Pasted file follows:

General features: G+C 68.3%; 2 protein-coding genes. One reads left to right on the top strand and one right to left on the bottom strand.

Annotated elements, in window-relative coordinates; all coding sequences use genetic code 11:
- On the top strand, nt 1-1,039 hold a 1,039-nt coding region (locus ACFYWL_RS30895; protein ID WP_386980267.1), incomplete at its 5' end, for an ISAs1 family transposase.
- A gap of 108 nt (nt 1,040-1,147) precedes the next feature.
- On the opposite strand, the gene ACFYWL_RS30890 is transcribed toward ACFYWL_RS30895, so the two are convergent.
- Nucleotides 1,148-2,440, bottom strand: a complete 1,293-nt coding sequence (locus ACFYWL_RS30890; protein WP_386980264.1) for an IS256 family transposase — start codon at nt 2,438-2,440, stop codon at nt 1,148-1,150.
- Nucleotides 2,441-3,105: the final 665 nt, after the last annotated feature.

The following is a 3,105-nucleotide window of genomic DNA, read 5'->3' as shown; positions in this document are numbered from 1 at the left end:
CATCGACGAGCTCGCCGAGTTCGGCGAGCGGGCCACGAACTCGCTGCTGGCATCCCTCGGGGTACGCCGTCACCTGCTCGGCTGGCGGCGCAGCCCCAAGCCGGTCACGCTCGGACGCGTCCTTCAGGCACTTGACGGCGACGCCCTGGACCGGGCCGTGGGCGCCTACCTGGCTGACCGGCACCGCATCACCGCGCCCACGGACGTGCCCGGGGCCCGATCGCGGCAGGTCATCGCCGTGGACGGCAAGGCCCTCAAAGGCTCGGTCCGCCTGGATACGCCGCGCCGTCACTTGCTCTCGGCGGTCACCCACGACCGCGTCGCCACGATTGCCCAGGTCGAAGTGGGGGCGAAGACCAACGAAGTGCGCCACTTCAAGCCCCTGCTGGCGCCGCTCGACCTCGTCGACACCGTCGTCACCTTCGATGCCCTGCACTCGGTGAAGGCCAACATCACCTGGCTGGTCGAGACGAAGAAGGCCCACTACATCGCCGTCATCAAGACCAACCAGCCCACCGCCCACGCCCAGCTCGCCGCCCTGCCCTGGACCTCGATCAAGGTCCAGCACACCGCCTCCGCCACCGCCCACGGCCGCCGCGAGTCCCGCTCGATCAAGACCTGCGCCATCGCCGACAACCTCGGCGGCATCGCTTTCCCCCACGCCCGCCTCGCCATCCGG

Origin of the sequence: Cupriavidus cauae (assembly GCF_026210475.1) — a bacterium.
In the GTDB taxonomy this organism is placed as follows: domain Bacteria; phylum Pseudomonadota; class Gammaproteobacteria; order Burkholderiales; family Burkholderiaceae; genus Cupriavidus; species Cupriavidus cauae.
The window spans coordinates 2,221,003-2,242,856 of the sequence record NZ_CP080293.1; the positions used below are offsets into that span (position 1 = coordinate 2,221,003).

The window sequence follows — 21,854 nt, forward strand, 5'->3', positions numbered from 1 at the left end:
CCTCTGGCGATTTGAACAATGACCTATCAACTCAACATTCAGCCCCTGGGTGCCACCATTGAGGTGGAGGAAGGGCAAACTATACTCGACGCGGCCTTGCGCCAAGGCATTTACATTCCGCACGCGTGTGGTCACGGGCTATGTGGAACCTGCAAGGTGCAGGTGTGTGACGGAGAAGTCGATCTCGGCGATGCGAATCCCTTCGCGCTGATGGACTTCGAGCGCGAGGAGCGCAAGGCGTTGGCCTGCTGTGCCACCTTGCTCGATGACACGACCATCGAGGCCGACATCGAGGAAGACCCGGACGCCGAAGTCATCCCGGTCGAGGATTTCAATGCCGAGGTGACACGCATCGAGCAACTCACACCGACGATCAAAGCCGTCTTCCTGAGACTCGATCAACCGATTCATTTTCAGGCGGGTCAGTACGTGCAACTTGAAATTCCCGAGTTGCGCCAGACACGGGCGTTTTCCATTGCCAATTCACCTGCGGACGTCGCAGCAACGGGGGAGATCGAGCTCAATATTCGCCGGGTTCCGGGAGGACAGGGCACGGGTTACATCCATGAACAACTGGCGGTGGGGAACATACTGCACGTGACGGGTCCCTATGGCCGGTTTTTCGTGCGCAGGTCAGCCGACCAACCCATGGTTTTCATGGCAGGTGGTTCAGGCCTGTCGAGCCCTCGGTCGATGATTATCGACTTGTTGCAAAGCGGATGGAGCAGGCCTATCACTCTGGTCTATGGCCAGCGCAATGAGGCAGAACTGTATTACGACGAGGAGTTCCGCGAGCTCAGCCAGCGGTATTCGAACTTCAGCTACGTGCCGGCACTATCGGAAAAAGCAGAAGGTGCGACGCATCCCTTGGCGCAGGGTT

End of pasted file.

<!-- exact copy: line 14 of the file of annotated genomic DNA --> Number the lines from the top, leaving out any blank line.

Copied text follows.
CCTCTGGCGATTTGAACAATGACCTATCAACTCAACATTCAGCCCCTGGGTGCCACCATTGAGGTGGAGGAAGGGCAAACTATACTCGACGCGGCCTTGCGCCAAGGCATTTACATTCCGCACGCGTGTGGTCACGGGCTATGTGGAACCTGCAAGGTGCAGGTGTGTGACGGAGAAGTCGATCTCGGCGATGCGAATCCCTTCGCGCTGATGGACTTCGAGCGCGAGGAGCGCAAGGCGTTGGCCTGCTGTGCCACCTTGCTCGATGACACGACCATCGAGGCCGACATCGAGGAAGACCCGGACGCCGAAGTCATCCCGGTCGAGGATTTCAATGCCGAGGTGACACGCATCGAGCAACTCACACCGACGATCAAAGCCGTCTTCCTGAGACTCGATCAACCGATTCATTTTCAGGCGGGTCAGTACGTGCAACTTGAAATTCCCGAGTTGCGCCAGACACGGGCGTTTTCCATTGCCAATTCACCTGCGGACGTCGCAGCAACGGGGGAGATCGAGCTCAATATTCGCCGGGTTCCGGGAGGACAGGGCACGGGTTACATCCATGAACAACTGGCGGTGGGGAACATACTGCACGTGACGGGTCCCTATGGCCGGTTTTTCGTGCGCAGGTCAGCCGACCAACCCATGGTTTTCATGGCAGGTGGTTCAGGCCTGTCGAGCCCTCGGTCGATGATTATCGACTTGTTGCAAAGCGGATGGAGCAGGCCTATCACTCTGGTCTATGGCCAGCGCAATGAGGCAGAACTGTATTACGACGAGGAGTTCCGCGAGCTCAGCCAGCGGTATTCGAACTTCAGCTACGTGCCGGCACTATCGGAAAAAGCAGAAGGTGCGACGCATCCCTTGGCGCAGGGTT